Home > Uncategorized > 1855 — the birth of causal inference

1855 — the birth of causal inference

from Lars Syll

If anything, Snow’s path-breaking research underlines how important it is not to equate science with statistical calculation. All science entail human judgement, and using statistical models doesn’t relieve us of that necessity. Working with misspecified models, the scientific value of statistics is actually zero — even though you’re making valid statistical inferences! Statistical models are no substitutes for doing real science. Or as a German philosopher once famously wrote:

There is no royal road to science, and only those who do not dread the fatiguing climb of its steep paths have a chance of gaining its luminous summits.

We should never forget that the underlying parameters we use when performing statistical tests are model constructions. And if the model is wrong, the value of our calculations is nil. As ‘shoe-leather researcher’ David Freedman wrote in Statistical Models and Causal Inference:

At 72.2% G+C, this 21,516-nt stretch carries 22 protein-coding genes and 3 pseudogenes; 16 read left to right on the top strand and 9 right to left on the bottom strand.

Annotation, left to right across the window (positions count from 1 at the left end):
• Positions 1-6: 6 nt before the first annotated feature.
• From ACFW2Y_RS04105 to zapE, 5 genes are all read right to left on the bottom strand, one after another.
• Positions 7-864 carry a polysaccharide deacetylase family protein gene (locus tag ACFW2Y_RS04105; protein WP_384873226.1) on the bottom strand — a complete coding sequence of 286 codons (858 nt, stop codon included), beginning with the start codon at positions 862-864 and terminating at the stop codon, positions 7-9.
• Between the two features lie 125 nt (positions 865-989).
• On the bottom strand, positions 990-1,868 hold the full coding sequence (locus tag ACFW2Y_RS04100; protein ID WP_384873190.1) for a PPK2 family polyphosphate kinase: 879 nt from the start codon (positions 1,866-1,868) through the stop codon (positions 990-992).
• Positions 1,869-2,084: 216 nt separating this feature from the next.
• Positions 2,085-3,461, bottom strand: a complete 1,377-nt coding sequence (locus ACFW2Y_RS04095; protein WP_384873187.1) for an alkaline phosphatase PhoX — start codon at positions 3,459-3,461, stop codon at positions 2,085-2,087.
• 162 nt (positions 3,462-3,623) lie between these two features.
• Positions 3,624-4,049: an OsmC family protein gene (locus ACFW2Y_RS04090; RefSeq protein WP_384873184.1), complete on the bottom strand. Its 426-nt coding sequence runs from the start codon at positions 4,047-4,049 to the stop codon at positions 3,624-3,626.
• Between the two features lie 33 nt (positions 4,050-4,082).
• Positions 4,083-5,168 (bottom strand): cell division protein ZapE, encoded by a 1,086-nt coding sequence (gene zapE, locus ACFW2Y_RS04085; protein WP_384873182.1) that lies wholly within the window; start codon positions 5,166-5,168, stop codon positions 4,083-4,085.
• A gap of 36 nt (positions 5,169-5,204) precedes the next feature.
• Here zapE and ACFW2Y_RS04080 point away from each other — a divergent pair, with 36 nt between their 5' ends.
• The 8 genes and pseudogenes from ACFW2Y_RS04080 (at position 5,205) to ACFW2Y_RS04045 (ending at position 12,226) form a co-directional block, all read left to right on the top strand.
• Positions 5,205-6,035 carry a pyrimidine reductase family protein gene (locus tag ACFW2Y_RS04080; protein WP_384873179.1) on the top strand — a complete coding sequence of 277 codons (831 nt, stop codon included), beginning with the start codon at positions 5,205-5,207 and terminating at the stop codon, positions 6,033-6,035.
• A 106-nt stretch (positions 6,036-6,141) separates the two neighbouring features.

I believe model validation to be a central issue. Of course, many of my colleagues will be found to disagree. For them, fitting models to data, computing standard errors, and performing significance tests is “informative,” even though the basic statistical assumptions (linearity, independence of errors, etc.) cannot be validated. This position seems indefensible, nor are the consequences trivial. Perhaps it is time to reconsider.

  1. Frank Salter
    November 28, 2019 at 3:28 pm

    This blog simply states the truth. Unless the model being tested is valid, nothing useful is to be found. The only way to determine what is required is an analysis from first principles. Then the relationships being used must conform to the quantity calculus. Economists continually fail to recognise this fact. The next failure is understanding how hypotheses are to be rejected. They fail to reject what should be rejected even when physical scientists points this out. I have repeatedly stated there is no orthodox nor heterodox quantitative analysis which passes the requirements of the quantity calculus. It would appear that virtually no one seems to recognise this fact. This leads to Lars Syll repeatedly talking about self evident truths such as this blog and stopping short of discussing what really matters — how well do other hypotheses describe reality.